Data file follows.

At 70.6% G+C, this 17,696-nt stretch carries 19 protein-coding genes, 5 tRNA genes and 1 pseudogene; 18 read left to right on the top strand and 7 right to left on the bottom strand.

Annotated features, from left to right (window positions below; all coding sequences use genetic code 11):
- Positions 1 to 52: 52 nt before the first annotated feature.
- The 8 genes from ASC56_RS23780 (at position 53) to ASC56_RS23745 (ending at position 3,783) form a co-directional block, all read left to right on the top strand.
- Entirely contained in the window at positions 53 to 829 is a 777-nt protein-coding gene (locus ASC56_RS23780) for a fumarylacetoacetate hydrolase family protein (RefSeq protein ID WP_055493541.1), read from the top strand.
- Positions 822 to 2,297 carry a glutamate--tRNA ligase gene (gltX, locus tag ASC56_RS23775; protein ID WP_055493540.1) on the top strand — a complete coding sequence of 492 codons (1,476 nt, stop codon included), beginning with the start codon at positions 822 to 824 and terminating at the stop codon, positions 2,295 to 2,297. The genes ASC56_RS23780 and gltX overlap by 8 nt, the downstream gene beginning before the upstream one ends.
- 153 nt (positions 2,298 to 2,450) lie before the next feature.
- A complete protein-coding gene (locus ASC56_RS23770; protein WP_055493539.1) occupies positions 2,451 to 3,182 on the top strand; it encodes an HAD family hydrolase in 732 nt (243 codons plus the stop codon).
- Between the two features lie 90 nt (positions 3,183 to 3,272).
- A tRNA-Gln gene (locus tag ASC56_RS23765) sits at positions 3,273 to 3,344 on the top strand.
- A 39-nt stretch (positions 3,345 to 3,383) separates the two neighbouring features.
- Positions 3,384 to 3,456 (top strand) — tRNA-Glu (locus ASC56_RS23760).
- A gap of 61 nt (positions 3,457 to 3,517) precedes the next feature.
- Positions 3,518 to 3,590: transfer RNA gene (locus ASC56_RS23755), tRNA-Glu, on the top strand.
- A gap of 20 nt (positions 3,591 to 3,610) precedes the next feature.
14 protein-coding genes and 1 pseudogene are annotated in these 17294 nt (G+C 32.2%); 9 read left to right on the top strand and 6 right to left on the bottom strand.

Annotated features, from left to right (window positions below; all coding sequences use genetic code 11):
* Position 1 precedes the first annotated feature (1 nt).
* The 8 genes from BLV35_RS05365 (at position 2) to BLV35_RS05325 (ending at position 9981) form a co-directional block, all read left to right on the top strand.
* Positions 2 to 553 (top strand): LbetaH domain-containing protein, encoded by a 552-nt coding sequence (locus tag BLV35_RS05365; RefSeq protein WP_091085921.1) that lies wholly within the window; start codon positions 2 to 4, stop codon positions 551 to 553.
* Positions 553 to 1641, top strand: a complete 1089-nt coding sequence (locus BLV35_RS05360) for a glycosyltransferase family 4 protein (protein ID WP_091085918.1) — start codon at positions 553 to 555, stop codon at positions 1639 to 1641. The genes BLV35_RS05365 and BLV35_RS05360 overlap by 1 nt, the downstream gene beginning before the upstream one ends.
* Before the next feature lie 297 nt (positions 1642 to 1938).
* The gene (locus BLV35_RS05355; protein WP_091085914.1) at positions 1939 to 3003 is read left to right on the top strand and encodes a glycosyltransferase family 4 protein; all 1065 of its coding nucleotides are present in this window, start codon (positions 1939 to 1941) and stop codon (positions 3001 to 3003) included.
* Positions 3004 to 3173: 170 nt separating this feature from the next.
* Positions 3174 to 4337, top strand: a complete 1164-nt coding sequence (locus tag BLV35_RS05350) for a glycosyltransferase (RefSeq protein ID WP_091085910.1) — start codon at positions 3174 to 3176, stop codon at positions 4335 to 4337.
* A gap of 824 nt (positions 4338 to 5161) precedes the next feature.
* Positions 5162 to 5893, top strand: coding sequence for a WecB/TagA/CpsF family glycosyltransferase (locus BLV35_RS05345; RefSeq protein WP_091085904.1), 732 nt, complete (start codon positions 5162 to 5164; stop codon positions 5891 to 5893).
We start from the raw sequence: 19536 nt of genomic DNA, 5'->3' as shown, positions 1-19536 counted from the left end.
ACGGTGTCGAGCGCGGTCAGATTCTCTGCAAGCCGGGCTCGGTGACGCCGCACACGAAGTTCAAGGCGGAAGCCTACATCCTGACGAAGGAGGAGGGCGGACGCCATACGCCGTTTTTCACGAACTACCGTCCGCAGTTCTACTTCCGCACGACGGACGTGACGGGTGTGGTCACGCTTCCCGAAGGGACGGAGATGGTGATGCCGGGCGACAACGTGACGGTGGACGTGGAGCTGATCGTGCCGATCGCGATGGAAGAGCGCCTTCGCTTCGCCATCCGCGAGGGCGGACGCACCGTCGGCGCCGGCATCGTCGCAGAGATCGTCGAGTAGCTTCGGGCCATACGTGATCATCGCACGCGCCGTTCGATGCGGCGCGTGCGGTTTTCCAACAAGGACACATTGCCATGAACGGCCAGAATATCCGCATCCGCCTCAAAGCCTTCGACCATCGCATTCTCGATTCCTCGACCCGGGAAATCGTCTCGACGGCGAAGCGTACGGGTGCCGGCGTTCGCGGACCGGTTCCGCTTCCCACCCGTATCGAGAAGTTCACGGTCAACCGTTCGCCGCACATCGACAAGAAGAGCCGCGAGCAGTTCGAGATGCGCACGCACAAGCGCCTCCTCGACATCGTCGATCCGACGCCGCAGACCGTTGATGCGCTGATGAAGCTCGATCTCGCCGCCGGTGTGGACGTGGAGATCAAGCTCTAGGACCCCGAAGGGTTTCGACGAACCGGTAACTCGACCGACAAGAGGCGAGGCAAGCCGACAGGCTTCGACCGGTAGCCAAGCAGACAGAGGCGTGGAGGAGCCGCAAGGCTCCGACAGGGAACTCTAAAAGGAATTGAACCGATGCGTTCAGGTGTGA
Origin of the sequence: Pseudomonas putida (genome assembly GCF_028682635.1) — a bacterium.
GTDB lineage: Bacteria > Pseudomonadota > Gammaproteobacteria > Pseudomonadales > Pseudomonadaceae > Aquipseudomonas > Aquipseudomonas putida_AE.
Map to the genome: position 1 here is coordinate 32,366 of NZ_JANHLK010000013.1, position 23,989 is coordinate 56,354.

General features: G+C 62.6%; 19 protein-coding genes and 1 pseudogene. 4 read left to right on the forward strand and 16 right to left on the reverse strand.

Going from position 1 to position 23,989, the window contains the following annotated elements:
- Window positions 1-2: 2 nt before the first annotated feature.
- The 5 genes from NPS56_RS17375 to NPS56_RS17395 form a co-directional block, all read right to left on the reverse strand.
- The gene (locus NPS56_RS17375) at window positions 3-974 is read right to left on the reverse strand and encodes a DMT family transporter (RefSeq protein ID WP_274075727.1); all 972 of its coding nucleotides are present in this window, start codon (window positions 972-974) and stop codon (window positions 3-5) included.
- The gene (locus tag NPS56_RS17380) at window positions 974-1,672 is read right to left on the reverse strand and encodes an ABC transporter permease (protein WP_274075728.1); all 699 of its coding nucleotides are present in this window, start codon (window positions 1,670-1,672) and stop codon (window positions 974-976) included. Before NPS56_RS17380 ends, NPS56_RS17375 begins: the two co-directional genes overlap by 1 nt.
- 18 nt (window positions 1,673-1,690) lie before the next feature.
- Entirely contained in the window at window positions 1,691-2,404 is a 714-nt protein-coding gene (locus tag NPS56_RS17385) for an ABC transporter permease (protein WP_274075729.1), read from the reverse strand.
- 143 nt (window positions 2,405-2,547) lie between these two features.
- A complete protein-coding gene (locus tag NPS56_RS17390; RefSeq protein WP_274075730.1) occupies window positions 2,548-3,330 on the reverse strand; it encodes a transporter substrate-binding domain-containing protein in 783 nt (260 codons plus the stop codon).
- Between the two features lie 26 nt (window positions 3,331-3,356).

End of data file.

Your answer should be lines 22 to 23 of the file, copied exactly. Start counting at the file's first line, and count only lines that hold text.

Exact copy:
* Before the next feature lie 297 nt (positions 1642 to 1938).
* The gene (locus BLV35_RS05355; protein WP_091085914.1) at positions 1939 to 3003 is read left to right on the top strand and encodes a glycosyltransferase family 4 protein; all 1065 of its coding nucleotides are present in this window, start codon (positions 1939 to 1941) and stop codon (positions 3001 to 3003) included.